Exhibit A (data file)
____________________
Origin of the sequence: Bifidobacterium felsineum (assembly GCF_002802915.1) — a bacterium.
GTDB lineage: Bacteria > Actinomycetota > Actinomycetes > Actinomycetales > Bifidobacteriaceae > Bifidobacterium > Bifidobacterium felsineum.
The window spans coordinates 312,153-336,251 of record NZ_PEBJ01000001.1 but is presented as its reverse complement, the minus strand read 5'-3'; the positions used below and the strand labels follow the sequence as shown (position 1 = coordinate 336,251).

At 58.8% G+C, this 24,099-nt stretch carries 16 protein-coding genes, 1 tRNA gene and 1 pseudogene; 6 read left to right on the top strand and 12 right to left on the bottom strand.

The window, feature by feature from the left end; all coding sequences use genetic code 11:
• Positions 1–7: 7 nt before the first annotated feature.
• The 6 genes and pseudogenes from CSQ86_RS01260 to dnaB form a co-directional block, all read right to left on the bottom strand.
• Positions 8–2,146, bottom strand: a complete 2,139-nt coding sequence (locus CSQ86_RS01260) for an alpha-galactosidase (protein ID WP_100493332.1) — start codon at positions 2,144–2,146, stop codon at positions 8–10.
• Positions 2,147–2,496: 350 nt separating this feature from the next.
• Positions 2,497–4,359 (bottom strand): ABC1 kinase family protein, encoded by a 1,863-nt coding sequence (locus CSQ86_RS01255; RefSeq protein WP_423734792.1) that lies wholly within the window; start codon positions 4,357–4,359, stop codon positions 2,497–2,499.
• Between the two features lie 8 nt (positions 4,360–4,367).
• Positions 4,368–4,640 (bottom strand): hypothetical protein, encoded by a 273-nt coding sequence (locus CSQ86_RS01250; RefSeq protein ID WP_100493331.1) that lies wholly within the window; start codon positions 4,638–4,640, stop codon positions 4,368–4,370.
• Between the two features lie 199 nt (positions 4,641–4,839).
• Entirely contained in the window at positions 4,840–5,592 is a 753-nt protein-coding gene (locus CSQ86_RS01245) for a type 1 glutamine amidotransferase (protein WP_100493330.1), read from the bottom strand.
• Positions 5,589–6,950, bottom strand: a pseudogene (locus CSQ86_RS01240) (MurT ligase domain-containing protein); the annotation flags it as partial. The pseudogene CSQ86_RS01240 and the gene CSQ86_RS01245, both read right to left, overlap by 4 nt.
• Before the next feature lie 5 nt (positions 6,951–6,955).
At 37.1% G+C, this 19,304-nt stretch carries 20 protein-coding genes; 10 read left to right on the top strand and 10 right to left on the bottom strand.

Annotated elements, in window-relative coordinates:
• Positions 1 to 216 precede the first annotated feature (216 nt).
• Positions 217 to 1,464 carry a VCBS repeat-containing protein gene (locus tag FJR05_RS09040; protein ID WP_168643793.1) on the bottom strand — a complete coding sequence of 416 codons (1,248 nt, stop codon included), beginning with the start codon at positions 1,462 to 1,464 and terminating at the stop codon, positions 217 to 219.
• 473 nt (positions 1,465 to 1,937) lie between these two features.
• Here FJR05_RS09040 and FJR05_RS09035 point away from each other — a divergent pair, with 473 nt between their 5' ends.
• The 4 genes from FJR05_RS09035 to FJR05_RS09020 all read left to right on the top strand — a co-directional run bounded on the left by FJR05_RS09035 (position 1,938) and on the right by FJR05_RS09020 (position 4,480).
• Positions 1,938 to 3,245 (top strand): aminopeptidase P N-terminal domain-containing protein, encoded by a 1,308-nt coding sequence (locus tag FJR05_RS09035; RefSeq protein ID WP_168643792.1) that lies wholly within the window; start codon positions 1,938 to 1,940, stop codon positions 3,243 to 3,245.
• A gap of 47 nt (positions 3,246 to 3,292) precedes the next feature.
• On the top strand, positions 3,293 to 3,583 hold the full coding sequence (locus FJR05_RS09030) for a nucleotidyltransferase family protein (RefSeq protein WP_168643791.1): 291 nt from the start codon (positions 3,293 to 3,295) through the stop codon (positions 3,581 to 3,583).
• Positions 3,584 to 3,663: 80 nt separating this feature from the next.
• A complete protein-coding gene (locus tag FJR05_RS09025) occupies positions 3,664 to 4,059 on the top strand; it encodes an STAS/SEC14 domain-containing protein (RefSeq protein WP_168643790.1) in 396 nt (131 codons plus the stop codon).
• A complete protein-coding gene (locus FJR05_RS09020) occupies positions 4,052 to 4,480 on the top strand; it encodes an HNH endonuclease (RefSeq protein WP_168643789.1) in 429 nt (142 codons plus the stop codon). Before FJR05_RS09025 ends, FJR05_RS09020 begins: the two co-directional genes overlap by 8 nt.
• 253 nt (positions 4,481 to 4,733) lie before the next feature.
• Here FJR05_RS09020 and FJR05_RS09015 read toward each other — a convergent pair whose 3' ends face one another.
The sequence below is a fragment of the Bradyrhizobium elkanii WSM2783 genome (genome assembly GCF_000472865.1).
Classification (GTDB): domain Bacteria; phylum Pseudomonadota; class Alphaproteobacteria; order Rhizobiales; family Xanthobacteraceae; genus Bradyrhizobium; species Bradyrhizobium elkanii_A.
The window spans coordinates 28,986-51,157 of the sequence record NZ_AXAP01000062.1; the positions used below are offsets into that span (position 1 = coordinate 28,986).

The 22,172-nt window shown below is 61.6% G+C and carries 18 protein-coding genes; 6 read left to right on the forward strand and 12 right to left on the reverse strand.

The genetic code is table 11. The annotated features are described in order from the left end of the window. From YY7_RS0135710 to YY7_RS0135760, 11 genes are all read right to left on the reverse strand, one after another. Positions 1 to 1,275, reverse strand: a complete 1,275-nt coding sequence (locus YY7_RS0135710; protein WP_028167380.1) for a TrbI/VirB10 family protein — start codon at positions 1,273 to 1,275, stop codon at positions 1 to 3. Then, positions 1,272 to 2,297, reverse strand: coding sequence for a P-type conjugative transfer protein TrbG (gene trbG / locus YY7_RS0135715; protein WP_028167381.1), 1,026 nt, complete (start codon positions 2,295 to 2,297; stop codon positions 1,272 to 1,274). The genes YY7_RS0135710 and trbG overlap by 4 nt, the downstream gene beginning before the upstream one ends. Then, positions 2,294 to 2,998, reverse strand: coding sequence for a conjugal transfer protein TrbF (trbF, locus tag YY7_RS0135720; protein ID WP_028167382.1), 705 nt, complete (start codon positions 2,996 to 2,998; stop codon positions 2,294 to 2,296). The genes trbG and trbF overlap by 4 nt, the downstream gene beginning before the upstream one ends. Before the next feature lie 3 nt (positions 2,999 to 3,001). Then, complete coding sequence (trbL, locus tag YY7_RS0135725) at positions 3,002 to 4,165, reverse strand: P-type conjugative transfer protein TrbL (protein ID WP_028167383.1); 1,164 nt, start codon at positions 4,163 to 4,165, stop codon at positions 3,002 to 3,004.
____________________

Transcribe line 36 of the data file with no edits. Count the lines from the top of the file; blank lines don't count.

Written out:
The genetic code is table 11. The annotated features are described in order from the left end of the window. From YY7_RS0135710 to YY7_RS0135760, 11 genes are all read right to left on the reverse strand, one after another. Positions 1 to 1,275, reverse strand: a complete 1,275-nt coding sequence (locus YY7_RS0135710; protein WP_028167380.1) for a TrbI/VirB10 family protein — start codon at positions 1,273 to 1,275, stop codon at positions 1 to 3. Then, positions 1,272 to 2,297, reverse strand: coding sequence for a P-type conjugative transfer protein TrbG (gene trbG / locus YY7_RS0135715; protein WP_028167381.1), 1,026 nt, complete (start codon positions 2,295 to 2,297; stop codon positions 1,272 to 1,274). The genes YY7_RS0135710 and trbG overlap by 4 nt, the downstream gene beginning before the upstream one ends. Then, positions 2,294 to 2,998, reverse strand: coding sequence for a conjugal transfer protein TrbF (trbF, locus tag YY7_RS0135720; protein ID WP_028167382.1), 705 nt, complete (start codon positions 2,996 to 2,998; stop codon positions 2,294 to 2,296). The genes trbG and trbF overlap by 4 nt, the downstream gene beginning before the upstream one ends. Before the next feature lie 3 nt (positions 2,999 to 3,001). Then, complete coding sequence (trbL, locus tag YY7_RS0135725) at positions 3,002 to 4,165, reverse strand: P-type conjugative transfer protein TrbL (protein ID WP_028167383.1); 1,164 nt, start codon at positions 4,163 to 4,165, stop codon at positions 3,002 to 3,004.